Tuesday 10 April 2012

Critical Mass

A long weekend in Bristol, a bit of a favourite with me as you can see from previous posts on this Blog. On Good Friday I clock up 28,000 steps on the pedometer as we climb up to Clifton, cross Brunel's suspension bridge (scarily high above the Avon!) and back around the docks to the centre.

On Saturday I bump into a demo by local NHS staff with whom I have a good chat. They are worried about the new (English) Health Act, creeping privatisation, etc. This is another reminder of the frustration which those of us who believe in reform face as a consequence of the dog's breakfast which is this Act. It has probably set back real reform by a decade or more because of the suspicion it has raised in the public's mind about the UK Government's intentions. And it's the public's view that matters - I was never going to persuade the demonstrators in Bristol that there is a case for reform but the public could buy into reform (which actually has strong cross-party support though you may find it hard to believe after the furore over the Act) if it was thought through, explained properly, and piloted and tested rigorously.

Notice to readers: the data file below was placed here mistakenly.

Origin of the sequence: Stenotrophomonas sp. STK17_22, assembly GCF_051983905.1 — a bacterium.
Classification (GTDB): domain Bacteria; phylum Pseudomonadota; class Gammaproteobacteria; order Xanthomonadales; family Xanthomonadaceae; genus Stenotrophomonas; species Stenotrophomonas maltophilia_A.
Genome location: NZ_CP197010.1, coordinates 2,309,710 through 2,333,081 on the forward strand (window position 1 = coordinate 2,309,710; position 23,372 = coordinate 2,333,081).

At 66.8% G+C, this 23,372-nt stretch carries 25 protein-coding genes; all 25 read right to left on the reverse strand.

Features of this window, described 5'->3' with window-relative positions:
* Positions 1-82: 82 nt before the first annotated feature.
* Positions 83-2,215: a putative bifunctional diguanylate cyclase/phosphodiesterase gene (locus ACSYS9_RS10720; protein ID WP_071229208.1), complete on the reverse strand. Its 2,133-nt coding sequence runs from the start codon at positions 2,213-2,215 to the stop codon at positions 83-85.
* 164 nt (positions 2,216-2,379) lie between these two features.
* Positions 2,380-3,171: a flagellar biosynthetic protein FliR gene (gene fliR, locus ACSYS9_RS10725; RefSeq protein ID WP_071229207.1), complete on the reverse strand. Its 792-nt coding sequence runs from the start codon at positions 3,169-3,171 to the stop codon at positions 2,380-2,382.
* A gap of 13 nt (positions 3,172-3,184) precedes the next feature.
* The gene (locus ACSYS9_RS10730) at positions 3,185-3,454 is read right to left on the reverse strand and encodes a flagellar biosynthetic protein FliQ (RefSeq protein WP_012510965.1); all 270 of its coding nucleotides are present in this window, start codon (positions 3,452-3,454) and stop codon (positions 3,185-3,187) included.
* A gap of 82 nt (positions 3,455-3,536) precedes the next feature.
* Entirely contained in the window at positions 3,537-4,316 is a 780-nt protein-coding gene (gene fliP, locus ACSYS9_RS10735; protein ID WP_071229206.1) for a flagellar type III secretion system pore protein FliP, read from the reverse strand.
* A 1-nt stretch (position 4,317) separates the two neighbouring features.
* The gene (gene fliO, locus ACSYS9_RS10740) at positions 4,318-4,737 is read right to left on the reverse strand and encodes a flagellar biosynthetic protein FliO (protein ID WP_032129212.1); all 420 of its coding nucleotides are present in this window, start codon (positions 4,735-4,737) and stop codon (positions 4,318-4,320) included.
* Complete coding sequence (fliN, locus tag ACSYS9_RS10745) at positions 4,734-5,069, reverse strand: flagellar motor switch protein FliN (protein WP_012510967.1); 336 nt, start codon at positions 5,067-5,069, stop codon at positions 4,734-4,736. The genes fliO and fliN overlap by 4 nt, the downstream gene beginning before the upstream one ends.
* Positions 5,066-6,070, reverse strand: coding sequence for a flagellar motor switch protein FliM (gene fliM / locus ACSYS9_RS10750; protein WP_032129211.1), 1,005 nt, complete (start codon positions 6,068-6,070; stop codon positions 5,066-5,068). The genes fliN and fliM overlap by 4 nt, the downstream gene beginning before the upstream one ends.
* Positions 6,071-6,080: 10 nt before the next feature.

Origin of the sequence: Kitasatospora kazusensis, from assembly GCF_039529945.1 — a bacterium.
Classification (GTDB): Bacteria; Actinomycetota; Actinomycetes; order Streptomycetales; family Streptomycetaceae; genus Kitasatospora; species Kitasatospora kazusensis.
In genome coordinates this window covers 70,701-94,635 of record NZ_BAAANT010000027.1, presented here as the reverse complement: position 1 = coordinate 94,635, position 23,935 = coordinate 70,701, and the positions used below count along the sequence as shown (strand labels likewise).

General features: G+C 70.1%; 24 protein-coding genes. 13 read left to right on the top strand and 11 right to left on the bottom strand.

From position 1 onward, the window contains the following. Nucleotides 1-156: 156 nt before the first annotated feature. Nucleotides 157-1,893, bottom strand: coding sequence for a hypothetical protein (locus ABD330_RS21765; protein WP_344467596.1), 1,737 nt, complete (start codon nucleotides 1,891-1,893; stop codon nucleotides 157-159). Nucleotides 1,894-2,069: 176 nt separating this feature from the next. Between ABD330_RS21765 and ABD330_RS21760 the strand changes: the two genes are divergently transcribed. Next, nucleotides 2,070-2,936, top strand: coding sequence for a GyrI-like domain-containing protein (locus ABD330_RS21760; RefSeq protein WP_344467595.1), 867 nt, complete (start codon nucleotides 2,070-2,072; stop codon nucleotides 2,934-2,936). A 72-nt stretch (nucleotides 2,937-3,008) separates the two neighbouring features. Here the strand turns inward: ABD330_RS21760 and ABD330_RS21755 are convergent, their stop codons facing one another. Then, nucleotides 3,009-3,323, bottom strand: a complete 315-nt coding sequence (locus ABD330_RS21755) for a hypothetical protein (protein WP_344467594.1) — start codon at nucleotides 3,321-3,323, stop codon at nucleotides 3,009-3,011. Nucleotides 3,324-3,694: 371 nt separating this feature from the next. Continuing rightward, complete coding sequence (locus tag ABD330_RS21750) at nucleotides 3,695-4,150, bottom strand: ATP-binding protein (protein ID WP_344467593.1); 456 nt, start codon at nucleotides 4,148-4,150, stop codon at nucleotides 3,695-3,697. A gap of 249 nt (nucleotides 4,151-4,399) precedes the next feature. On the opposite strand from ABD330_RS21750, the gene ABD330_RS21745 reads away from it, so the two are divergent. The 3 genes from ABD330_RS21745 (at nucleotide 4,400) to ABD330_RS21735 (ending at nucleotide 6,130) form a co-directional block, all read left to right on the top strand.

My own prediction is that, without radical reform according real choice and control to patients, the principle of the state ensuring that quality health services are available to all will come under severe pressure. The middle classes will increasingly insure privately because they resent and don't trust the present "take-it-or-leave-it" and "when-we-get-round-to-you" system and then use their votes to beggar the NHS because they will have little or no personal stake in it.

The critical mass of privately insured citizens (who are much more likely to vote of course) could be reached quite quickly when prosperity returns and living standards start to rise again - assuming this ever happens of course!

And here's a snap of another of Brunel's engineering feats the SS Great Britain (top tip: you can get this close without paying the exorbitant entrance fee by peeking over the fence by the gift shop).